[Editor’s Note: The following review contains spoilers for “Homeland” Season 7, Episode 1, “Enemy of the State.”]
Did the President of the United States just have an American general murdered?
By the end of the “Homeland” Season 7 premiere, that certainly appears to be the case. But no matter how soapy such a twist may sound, it’s a fantastic move for all fans of “Homeland” — provided the series follows through.
Wrapping up an hour that established President Keane (Elizabeth Marvel) as a “fascist,” the first episode’s final seconds pushed her iron fist even further: General McClendon (Robert Knepper), who committed treason by plotting to kill President Keane at the end of Season 6, is dishonorably discharged and sentenced to life in prison. But the president thinks he’s getting off too easy and tells her chief of staff David Wellington (Linus Roache) to “fix it” — implying from earlier conversations that she wants her original wishes carried out: She wants McClendon dead, and Wellington makes it happen.
Though the description itself may sound like Showtime’s Emmy-winning drama is headed toward melodramatic extremes more akin to “House of Cards” and “Scandal,” how McClendon’s death is shot as well as how it’s contextualized in the episode makes his death far more substantive.
Aside from commands from the guards, director Lesli Linka Glatter shoots the six-minute scene sans dialogue, crafting a cold, ominous atmosphere while connecting the crime with the de facto detective investigating it. As McClendon is inspected and infected with the fatal drug (presumably via the mouth swap), Carrie watches Wellington via cameras her good buddy — and fan favorite — Max (Maury Sterling) installed earlier. The President’s top aide turns off a news report on McClendon’s sentencing and sits in silent contemplation, clearly concerned about what’s playing out with the disgraced general at that very moment.
Carrie doesn’t know it, but she’s watching a man wrestling with his conscience over a murder ordered by the President of the United States. She’s staring at the link she needs to imprison a leader who’s detained so many of her peers in the intelligence community, and the next episodes will undoubtedly examine how she connects the dots.
Hopefully, they’ll do more than that. “Enemy of the State” was so technically precise, so filled with spycraft, and so dialed in on relevant real-world issues — painting the president as vengeful, stubborn, and acting in her own best interests — that it’s already grounded in reality. “Homeland” hasn’t been dealing in gonzo entertainment for a while now, preferring more of an even-keeled and resonant approach to its season-long stories. That’s served it well, for the most part, but in the Trump era, the series started to feel almost too grounded; too rational; too level-headed for a world that was anything but.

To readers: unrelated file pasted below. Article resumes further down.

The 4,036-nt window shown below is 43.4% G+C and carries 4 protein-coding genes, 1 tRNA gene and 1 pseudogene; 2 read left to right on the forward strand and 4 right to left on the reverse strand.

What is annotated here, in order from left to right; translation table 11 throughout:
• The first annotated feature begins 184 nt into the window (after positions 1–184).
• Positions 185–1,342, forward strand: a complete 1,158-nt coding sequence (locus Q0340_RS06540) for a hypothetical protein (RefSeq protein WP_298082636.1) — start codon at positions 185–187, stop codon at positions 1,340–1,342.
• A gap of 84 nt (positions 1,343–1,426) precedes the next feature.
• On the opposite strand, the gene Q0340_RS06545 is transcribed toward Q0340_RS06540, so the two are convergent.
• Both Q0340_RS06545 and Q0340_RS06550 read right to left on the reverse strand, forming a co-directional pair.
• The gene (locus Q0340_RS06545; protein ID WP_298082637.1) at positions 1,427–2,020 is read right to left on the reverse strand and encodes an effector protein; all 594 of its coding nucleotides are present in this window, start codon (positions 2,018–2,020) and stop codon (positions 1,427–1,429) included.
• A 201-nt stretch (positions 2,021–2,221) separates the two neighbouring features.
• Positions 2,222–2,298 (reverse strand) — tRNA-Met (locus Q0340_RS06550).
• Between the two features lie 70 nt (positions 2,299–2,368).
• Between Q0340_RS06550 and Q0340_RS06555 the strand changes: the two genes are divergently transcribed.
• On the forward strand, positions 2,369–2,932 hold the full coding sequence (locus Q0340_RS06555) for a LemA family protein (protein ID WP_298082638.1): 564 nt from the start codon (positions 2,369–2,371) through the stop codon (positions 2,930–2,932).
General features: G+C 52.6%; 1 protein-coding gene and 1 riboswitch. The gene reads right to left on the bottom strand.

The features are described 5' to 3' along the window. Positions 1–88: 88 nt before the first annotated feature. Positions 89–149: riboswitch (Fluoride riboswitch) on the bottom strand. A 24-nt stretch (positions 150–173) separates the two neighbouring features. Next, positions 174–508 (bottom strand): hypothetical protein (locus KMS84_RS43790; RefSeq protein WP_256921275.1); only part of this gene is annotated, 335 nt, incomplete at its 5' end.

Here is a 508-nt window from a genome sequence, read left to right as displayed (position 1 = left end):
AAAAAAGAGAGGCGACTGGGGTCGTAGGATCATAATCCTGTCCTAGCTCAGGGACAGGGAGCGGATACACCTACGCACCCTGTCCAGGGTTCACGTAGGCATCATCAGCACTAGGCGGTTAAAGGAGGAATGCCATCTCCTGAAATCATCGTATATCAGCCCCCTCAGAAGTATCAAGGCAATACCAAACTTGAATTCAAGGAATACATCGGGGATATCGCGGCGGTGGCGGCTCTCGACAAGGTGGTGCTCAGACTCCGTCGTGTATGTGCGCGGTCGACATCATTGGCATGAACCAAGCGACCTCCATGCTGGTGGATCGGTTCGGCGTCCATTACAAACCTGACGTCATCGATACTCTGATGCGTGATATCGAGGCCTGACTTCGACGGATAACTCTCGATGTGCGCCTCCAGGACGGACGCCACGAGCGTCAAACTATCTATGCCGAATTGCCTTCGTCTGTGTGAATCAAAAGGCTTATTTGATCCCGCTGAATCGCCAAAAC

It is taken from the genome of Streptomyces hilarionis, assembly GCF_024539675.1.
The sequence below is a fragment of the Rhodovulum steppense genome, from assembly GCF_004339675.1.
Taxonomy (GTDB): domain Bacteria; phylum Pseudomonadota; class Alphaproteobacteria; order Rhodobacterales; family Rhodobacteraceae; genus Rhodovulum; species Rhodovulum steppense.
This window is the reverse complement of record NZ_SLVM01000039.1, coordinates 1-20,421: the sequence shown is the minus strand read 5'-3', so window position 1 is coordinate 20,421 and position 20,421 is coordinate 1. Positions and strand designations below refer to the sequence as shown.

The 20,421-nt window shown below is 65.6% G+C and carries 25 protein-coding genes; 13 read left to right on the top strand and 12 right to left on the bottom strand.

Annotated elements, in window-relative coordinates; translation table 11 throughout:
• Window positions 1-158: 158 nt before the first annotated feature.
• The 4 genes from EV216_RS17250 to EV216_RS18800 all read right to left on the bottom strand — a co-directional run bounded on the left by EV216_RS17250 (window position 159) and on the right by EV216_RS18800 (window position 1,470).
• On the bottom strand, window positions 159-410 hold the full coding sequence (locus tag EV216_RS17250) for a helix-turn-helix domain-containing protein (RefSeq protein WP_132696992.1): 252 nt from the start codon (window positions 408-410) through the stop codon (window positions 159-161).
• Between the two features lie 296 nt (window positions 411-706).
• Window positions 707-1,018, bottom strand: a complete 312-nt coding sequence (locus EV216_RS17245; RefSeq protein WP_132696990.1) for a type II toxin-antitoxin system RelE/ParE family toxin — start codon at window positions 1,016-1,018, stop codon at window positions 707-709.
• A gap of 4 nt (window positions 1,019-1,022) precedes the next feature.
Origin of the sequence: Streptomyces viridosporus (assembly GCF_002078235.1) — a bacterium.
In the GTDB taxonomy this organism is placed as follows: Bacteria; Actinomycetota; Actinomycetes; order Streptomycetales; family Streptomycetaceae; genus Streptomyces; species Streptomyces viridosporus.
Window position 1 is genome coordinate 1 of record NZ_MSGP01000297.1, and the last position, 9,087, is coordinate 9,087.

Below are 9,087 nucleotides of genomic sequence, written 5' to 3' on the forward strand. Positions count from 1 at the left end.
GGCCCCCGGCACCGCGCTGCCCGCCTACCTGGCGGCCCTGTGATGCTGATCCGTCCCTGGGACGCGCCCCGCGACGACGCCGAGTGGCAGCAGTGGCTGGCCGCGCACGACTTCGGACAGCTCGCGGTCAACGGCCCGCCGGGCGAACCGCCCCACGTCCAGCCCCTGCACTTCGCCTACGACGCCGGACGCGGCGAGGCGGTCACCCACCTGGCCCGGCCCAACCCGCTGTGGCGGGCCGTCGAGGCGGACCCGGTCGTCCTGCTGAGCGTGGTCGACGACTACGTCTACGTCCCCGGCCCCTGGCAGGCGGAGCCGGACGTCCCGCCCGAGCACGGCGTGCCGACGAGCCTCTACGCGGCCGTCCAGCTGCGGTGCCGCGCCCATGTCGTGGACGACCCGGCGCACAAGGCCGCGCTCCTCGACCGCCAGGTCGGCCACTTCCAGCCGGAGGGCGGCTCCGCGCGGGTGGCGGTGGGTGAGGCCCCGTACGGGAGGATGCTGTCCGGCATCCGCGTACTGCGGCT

This ending sets up the series perfectly to stick to those roots and embrace the madness of the modern-day administration. Keane’s parallels to Trump are quickly and firmly constructed (without backing off a narrative originally written before Trump was elected), and watching her get caught up in an immense, career-ending cover-up (the likes of, say, election tampering resulting in obstruction of justice charges) should keep “Homeland” relevant.
But what’s really exciting for veteran fans — those still nostalgic for the days of “Crazy Carrie” — is the complicated path to impeachment our hero now faces. As evidenced by Robert Mueller’s lengthy and complex investigation into the Trump administration, Carrie is going to have to move heaven and earth to prove what she just witnessed second-hand. First of all, her video surveillance is illegal and thus inadmissible. Second of all, it doesn’t prove anything other than Wellington was sick of watching the news.
But these sort of infuriating complications are exactly the kind of things that send Carrie over the edge. It’s what makes her take drastic action; far more drastic than prematurely outing an FBI Agent to a U.S. Senator before he’s ready to have a meeting, let alone testify in Congress. She’s out of work, in massive amounts of debt, and even her family is starting to lose faith in her. But she’s onto something. She’s caught the scent of a crime, and Carrie never lets that sort of thing go.
And that means “Crazy Carrie” could return (although we should probably retire that indelicate nickname). It means she likely will return, and in the proper context. The world is absolutely insane right now; if any moment in time demanded a fiercely passionate risk-taker like Carrie Mathison, it’s this one. Let her off the leash — even if it means partnering up with Alex Jones stand-in Brett O’Keefe (Jake Weber). Man, that would really drive her nuts.
The only concern is that come next week, when President Keane is confronted with McClendon’s death, she denies giving the order. She can throw Wellington under the bus, sure, but the audience needs to know that when she said “fix it” she wanted McClendon dead. If it’s just a misunderstanding between president and aide, not only does “Homeland” lose much of its dramatic stakes, but also some of the relevancy it’s worked so hard to cultivate. Whether anything comes of the Russia investigation or not, viewers needs to see the intelligence community fight back against a fascist administration. The world needs Carrie right now. Let her loose.
“Homeland” airs Sundays at 9 p.m. on Showtime.